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Turning inward

Though geared more for an academic audience, this new discussion of ACRL's Framework for information Literacy should at least be familiar to and acknowledged by high school librarians. The frames can form a good basis for rigorous, critical discussion about research and information use for sophisticated secondary school researchers and those wanting to take a metaliterate approach to research and information use.
LibrarianLand's insight:
Share your insight
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How to Write a Syllabus

How to Write a Syllabus | School Librarians | Scoop.it
A well-designed syllabus is an essential tool for effectively managing a course. It gives students a clear understanding of your expectations and a road map for how the course will be conducted. When done right, a syllabus can prevent a lot of misunderstandings as the semester progresses.

Via Nik Peachey
LibrarianLand's insight:
This is a good reminder of what should be in a syllabus. At best these provide the instructor with protection from accusations from students of "I didn't know," plus they force us to organize the class and layout its objectives for ourselves and our students.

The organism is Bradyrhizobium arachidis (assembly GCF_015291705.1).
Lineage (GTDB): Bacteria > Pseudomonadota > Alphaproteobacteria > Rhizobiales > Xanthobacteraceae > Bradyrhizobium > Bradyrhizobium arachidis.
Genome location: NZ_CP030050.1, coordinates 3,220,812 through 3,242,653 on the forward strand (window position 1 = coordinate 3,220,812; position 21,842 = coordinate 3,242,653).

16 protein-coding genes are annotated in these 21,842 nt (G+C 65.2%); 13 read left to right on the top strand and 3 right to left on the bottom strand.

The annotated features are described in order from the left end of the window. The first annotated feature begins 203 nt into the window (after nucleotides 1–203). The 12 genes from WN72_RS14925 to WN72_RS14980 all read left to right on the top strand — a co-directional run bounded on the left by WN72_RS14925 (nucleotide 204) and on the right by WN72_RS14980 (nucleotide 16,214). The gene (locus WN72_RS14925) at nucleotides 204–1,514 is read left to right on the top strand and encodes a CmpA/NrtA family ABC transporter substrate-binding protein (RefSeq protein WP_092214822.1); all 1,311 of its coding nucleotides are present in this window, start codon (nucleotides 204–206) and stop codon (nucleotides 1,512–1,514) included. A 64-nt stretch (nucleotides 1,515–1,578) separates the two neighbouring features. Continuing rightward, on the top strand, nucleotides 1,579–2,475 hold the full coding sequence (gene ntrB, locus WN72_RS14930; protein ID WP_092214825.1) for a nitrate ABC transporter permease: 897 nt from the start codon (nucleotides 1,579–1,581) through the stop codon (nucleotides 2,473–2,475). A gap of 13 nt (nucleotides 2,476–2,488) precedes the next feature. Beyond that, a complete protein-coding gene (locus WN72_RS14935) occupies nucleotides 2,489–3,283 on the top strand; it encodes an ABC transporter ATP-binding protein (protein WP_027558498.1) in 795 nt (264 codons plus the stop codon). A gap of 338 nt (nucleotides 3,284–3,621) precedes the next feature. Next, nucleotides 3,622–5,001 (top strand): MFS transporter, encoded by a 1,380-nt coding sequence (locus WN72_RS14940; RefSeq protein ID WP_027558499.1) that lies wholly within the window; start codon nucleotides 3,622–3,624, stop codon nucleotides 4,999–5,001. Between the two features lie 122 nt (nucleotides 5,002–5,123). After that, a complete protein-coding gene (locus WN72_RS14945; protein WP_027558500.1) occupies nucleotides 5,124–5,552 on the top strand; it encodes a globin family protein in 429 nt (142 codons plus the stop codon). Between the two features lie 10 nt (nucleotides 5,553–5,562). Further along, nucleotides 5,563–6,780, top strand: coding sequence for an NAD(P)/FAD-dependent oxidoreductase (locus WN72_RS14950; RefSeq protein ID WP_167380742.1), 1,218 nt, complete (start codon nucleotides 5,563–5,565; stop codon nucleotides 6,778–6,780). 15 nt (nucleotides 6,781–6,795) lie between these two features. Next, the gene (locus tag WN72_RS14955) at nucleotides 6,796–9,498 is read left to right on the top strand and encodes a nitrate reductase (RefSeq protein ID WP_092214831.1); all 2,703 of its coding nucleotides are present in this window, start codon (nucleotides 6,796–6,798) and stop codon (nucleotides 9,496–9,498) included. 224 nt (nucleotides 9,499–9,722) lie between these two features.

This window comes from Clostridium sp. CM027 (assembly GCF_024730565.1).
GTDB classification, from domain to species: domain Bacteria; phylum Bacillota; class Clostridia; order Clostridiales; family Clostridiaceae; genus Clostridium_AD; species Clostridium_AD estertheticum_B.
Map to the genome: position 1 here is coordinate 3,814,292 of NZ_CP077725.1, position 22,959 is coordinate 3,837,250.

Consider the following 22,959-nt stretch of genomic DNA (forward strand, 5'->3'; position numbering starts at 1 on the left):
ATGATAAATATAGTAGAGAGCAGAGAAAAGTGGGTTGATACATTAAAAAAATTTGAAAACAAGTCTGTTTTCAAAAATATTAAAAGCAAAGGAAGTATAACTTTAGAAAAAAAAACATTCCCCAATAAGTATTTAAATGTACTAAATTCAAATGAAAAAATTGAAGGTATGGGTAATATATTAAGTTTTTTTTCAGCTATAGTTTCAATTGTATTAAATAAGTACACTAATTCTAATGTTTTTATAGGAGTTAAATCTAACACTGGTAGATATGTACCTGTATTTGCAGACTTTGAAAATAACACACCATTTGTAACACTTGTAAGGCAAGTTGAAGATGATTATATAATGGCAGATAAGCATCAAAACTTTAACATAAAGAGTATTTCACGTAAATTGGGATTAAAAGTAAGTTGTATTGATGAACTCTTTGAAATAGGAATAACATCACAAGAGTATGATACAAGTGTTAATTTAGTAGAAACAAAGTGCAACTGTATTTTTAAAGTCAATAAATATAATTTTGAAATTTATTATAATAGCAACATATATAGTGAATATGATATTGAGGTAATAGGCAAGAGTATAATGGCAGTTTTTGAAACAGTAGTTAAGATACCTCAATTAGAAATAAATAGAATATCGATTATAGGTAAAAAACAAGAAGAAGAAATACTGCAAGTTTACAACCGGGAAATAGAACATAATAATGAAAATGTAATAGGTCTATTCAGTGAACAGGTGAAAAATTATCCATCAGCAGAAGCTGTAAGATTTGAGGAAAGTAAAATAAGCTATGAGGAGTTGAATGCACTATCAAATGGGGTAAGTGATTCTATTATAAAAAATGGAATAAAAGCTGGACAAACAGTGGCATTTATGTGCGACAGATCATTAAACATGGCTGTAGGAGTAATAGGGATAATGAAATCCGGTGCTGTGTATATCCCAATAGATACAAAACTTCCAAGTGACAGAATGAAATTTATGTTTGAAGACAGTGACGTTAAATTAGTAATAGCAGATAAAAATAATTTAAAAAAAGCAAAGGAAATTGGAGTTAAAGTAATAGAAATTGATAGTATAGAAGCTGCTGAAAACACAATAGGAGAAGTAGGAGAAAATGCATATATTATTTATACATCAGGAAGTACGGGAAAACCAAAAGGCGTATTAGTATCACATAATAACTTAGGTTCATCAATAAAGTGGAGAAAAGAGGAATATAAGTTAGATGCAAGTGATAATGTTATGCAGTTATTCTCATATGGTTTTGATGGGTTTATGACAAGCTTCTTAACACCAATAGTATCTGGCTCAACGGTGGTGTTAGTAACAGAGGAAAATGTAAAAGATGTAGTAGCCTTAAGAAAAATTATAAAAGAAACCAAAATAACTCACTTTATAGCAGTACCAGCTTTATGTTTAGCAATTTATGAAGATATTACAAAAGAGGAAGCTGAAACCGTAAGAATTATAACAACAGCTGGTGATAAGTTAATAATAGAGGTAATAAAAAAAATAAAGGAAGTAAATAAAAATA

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Nik Peachey's curator insight, August 12, 2016 12:55 AM

Really useful article with a syllabus template you can download to write your own.

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SCIS | The importance of school libraries in the Google Age

SCIS | The importance of school libraries in the Google Age | School Librarians | Scoop.it
We continue to hear about the lack of trained library staff in schools, despite ongoing research indicating that the presences of teacher librarians lead to improved learning outcomes and NAPLAN Reading Literacy results. Kay Oddone highlights the many benefits teacher librarians bring to their schools, and why their role is integral to both student and staff learning.